Crop Residue Removal Effects on Production Costs and Soil Quality.
Douglas Karlen, USDA-ARS, National Soil Tilth Lab, 2150 Pammel Dr, Ames, IA 50011-4420, Stuart J. Birrell, Dept Ag & Bio-Systems Engineering, Iowa State Univ, Ames, IA 50011, Corey W. Radtke, Idaho National Laboratory, PO Box 1625, Idaho Falls, ID 83415-2210, and W.W. Wilhelm, USDA-ARS, 120 Keim Hall, Lincoln, NE 68583-0934.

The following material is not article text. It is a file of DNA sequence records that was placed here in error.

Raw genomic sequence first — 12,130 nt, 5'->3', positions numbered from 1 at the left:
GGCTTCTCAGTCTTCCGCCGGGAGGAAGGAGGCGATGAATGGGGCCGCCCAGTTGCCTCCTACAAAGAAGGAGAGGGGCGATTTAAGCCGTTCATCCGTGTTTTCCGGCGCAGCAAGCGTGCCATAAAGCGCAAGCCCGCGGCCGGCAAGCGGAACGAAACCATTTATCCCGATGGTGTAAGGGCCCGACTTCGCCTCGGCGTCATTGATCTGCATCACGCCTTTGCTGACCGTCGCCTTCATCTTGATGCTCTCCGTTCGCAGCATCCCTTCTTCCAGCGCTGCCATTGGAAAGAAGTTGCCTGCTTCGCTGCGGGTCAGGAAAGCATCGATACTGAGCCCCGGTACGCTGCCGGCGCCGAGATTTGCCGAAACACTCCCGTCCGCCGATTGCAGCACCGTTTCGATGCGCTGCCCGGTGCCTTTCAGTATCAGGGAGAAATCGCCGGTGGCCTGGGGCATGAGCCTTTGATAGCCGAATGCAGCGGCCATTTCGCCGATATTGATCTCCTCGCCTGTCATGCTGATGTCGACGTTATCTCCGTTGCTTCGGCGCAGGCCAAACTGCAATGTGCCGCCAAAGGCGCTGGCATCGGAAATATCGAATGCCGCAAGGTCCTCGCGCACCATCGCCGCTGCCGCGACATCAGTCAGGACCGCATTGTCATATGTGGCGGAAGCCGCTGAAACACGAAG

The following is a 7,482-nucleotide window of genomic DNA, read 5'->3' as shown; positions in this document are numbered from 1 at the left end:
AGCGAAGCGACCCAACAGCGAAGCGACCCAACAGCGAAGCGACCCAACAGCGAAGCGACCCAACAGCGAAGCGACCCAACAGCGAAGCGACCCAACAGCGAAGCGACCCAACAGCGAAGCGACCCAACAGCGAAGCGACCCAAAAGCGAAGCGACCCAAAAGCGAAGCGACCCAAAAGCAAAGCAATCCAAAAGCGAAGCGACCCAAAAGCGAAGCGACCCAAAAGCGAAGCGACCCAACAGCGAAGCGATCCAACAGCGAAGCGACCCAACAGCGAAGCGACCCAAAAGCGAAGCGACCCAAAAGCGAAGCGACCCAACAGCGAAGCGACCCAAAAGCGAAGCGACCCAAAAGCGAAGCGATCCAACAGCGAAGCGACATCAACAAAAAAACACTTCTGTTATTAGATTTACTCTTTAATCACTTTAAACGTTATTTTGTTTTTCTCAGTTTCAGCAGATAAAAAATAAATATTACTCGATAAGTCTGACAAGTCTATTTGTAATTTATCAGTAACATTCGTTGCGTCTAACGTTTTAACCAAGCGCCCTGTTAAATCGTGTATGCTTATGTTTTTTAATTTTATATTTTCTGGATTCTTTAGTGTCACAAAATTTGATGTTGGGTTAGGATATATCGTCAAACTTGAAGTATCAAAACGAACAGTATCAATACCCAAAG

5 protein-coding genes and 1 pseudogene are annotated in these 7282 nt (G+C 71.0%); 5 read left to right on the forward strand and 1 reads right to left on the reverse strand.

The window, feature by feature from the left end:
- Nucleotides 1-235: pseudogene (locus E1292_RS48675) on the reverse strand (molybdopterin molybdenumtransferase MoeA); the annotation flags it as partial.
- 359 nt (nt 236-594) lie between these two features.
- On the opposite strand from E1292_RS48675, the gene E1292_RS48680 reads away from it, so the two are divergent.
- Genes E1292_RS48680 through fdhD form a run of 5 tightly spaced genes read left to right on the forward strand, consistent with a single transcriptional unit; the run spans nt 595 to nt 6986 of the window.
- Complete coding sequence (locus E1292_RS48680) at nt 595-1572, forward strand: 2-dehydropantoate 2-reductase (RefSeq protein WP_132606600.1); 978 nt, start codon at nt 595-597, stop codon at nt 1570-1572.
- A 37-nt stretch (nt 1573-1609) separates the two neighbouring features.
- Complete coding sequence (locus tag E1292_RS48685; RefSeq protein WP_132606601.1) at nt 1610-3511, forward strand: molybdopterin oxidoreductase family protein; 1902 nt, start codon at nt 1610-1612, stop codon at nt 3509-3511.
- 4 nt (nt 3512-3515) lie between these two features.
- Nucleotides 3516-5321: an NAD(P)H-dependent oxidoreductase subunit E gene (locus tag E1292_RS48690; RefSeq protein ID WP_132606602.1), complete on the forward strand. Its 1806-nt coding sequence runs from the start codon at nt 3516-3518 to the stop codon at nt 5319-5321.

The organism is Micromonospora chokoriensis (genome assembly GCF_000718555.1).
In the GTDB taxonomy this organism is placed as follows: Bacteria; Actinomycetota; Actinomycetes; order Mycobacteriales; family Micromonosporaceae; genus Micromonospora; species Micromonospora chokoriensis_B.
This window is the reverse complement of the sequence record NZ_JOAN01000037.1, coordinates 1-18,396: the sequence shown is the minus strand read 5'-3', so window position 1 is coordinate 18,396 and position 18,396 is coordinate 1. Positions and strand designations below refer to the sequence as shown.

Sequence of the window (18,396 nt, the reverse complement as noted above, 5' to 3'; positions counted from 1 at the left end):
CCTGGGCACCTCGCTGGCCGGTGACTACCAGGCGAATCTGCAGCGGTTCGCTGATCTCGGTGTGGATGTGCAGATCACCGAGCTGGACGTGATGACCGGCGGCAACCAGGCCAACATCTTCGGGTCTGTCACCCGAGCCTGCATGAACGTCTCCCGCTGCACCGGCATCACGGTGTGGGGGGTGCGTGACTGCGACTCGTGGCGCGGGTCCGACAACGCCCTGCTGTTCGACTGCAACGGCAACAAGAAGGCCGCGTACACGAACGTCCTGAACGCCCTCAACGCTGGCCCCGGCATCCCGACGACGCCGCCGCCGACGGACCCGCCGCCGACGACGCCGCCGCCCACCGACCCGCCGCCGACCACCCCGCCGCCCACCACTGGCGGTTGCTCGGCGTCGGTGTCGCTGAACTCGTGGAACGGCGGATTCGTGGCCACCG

Crop residue has been identified as a near-term source of biomass for renewable fuel, heat, power, chemicals and other bio-materials. Our objective is to examine the potential impacts on the soil resource and nutrient replacement costs for different crop residue management strategies. Preliminary data from studies being conducted for continuous corn (Zea mays L.) and a corn – soybean [Glycine max (L.)] on the Clarion-Nicollet-Webster soil association near Ames, IA will be presented. Three crop residue harvest scenarios – top 50%, bottom 50% and the maximum collectable stover (i.e. ~95% of the above-ground plant biomass) were evaluated. Nutrient removal ranged from 8 to 31 or 13 to 50 kg N ha-1, 0.8 to 2.5 or 0.7 to 3.5 kg P ha-1, and 13 to 37 or 13 to 43 kg K ha-1 for continuous corn or rotated corn, respectively. The nutrient replacement values ranged from 15 to 50 USD ha-1 for the three harvest scenarios under continuous corn and from 18 to 68 USD ha-1 for rotated corn. Ethanol conversion efficiencies, soil quality indicator data and its interpretation with the Soil Management Assessment Framework (SMAF) are also being determined. This study will provide important information regarding the sustainability of harvesting crop residue for bio-fuels or other bio-products.